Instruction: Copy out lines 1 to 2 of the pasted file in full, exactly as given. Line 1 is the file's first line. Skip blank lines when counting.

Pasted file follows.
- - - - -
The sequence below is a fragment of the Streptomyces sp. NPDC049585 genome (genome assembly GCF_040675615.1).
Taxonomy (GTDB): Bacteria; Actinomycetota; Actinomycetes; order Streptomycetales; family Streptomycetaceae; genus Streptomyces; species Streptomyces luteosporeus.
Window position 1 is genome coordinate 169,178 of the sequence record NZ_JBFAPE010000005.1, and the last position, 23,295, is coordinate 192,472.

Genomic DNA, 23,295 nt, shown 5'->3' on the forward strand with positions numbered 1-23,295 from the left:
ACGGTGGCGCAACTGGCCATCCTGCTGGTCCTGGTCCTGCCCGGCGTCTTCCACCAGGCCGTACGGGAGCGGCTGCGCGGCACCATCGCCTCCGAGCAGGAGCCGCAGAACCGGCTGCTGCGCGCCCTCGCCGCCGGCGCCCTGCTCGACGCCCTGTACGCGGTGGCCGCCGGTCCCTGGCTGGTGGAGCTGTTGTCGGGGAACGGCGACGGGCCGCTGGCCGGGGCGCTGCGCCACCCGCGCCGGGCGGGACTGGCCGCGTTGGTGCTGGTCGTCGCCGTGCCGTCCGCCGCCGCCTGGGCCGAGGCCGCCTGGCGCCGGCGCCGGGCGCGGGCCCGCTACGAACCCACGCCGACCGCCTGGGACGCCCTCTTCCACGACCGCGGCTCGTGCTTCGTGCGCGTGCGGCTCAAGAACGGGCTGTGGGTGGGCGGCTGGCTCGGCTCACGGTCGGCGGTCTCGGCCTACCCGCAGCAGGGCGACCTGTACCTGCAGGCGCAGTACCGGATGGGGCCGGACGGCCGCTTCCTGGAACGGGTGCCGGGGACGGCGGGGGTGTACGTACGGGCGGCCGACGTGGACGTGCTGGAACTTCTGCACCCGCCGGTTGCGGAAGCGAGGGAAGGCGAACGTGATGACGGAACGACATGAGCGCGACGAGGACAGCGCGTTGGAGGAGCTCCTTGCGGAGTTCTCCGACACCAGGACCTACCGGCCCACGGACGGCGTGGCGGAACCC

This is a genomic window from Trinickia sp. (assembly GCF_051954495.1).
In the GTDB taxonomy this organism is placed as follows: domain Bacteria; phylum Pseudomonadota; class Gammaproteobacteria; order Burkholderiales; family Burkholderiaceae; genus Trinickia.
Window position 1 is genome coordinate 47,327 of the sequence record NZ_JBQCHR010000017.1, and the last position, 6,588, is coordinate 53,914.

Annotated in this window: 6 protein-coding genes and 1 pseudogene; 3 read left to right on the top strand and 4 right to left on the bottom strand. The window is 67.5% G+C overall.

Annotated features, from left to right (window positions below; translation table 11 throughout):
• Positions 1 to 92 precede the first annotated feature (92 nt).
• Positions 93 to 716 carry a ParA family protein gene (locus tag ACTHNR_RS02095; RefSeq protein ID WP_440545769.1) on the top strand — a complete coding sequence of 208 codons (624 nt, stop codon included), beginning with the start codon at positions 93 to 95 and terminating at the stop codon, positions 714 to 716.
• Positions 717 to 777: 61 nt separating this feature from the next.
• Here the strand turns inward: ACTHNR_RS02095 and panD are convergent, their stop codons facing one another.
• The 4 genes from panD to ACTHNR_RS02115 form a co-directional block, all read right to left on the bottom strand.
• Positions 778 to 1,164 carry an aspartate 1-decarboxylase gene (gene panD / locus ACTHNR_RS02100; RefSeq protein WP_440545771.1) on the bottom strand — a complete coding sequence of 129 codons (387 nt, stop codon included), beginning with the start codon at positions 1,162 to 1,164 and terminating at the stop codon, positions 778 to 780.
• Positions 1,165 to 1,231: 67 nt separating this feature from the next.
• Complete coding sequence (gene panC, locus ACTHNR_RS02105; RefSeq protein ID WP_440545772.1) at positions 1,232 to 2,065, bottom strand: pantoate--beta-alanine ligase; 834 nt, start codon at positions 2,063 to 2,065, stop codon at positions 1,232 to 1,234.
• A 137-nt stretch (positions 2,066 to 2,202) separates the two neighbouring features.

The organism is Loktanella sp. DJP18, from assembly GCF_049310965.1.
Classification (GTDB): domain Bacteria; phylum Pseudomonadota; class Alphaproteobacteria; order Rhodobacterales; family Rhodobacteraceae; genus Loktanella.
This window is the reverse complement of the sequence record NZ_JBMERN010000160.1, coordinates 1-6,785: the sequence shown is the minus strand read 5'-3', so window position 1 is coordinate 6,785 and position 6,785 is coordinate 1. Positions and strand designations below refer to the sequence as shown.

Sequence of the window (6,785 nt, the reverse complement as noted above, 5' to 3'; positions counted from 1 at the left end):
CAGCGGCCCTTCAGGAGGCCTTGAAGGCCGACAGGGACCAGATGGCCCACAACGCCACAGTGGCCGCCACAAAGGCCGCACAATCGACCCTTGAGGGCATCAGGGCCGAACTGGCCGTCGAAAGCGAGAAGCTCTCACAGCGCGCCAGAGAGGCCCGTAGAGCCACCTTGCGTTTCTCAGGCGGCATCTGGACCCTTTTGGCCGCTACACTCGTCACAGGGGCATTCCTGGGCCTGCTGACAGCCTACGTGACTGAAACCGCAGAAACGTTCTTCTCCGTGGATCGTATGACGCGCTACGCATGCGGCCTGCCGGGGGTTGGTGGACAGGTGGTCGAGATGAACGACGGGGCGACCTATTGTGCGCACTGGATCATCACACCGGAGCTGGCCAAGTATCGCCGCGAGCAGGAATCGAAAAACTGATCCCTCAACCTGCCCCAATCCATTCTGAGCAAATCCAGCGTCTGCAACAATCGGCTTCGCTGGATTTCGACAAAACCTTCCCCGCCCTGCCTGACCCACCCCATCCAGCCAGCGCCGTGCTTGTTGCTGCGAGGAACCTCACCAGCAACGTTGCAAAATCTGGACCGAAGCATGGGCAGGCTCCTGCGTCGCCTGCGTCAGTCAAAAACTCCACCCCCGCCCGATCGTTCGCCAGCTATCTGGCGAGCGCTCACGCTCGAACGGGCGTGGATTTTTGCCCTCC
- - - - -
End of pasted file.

The sequence below is a fragment of the Streptomyces sp. NPDC049585 genome (genome assembly GCF_040675615.1).
Taxonomy (GTDB): Bacteria; Actinomycetota; Actinomycetes; order Streptomycetales; family Streptomycetaceae; genus Streptomyces; species Streptomyces luteosporeus.